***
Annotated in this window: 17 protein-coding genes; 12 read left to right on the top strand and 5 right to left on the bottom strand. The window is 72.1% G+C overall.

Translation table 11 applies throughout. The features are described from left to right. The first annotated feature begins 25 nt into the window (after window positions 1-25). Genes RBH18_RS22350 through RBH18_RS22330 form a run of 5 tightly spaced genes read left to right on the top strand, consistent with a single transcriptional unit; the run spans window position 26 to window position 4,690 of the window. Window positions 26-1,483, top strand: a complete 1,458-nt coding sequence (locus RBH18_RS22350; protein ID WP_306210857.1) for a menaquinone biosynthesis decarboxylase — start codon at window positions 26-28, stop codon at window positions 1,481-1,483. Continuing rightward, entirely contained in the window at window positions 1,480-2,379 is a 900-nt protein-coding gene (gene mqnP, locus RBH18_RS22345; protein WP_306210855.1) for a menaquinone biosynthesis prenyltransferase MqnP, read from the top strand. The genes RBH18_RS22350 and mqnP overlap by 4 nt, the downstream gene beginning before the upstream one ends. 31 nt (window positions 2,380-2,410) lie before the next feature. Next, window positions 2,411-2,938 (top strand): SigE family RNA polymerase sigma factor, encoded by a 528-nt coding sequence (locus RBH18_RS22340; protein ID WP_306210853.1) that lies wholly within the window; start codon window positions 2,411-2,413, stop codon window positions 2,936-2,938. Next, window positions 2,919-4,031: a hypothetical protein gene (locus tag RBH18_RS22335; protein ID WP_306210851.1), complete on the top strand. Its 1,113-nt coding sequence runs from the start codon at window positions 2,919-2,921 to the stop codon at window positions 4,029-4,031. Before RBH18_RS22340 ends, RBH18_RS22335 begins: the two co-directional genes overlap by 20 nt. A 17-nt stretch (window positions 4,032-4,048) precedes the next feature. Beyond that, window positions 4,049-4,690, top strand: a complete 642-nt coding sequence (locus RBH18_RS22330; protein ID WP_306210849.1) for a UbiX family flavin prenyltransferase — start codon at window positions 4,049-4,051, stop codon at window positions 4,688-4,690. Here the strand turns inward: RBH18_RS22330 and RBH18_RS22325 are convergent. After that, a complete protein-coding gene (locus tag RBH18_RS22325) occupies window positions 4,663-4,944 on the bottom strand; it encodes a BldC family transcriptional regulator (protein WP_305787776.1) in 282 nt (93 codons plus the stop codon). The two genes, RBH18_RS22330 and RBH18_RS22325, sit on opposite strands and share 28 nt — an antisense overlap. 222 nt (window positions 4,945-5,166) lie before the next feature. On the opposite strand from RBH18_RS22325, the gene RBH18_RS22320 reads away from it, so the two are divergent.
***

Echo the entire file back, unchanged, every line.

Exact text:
Annotated in this window: 17 protein-coding genes; 12 read left to right on the top strand and 5 right to left on the bottom strand. The window is 72.1% G+C overall.

Translation table 11 applies throughout. The features are described from left to right. The first annotated feature begins 25 nt into the window (after window positions 1-25). Genes RBH18_RS22350 through RBH18_RS22330 form a run of 5 tightly spaced genes read left to right on the top strand, consistent with a single transcriptional unit; the run spans window position 26 to window position 4,690 of the window. Window positions 26-1,483, top strand: a complete 1,458-nt coding sequence (locus RBH18_RS22350; protein ID WP_306210857.1) for a menaquinone biosynthesis decarboxylase — start codon at window positions 26-28, stop codon at window positions 1,481-1,483. Continuing rightward, entirely contained in the window at window positions 1,480-2,379 is a 900-nt protein-coding gene (gene mqnP, locus RBH18_RS22345; protein WP_306210855.1) for a menaquinone biosynthesis prenyltransferase MqnP, read from the top strand. The genes RBH18_RS22350 and mqnP overlap by 4 nt, the downstream gene beginning before the upstream one ends. 31 nt (window positions 2,380-2,410) lie before the next feature. Next, window positions 2,411-2,938 (top strand): SigE family RNA polymerase sigma factor, encoded by a 528-nt coding sequence (locus RBH18_RS22340; protein ID WP_306210853.1) that lies wholly within the window; start codon window positions 2,411-2,413, stop codon window positions 2,936-2,938. Next, window positions 2,919-4,031: a hypothetical protein gene (locus tag RBH18_RS22335; protein ID WP_306210851.1), complete on the top strand. Its 1,113-nt coding sequence runs from the start codon at window positions 2,919-2,921 to the stop codon at window positions 4,029-4,031. Before RBH18_RS22340 ends, RBH18_RS22335 begins: the two co-directional genes overlap by 20 nt. A 17-nt stretch (window positions 4,032-4,048) precedes the next feature. Beyond that, window positions 4,049-4,690, top strand: a complete 642-nt coding sequence (locus RBH18_RS22330; protein ID WP_306210849.1) for a UbiX family flavin prenyltransferase — start codon at window positions 4,049-4,051, stop codon at window positions 4,688-4,690. Here the strand turns inward: RBH18_RS22330 and RBH18_RS22325 are convergent. After that, a complete protein-coding gene (locus tag RBH18_RS22325) occupies window positions 4,663-4,944 on the bottom strand; it encodes a BldC family transcriptional regulator (protein WP_305787776.1) in 282 nt (93 codons plus the stop codon). The two genes, RBH18_RS22330 and RBH18_RS22325, sit on opposite strands and share 28 nt — an antisense overlap. 222 nt (window positions 4,945-5,166) lie before the next feature. On the opposite strand from RBH18_RS22325, the gene RBH18_RS22320 reads away from it, so the two are divergent.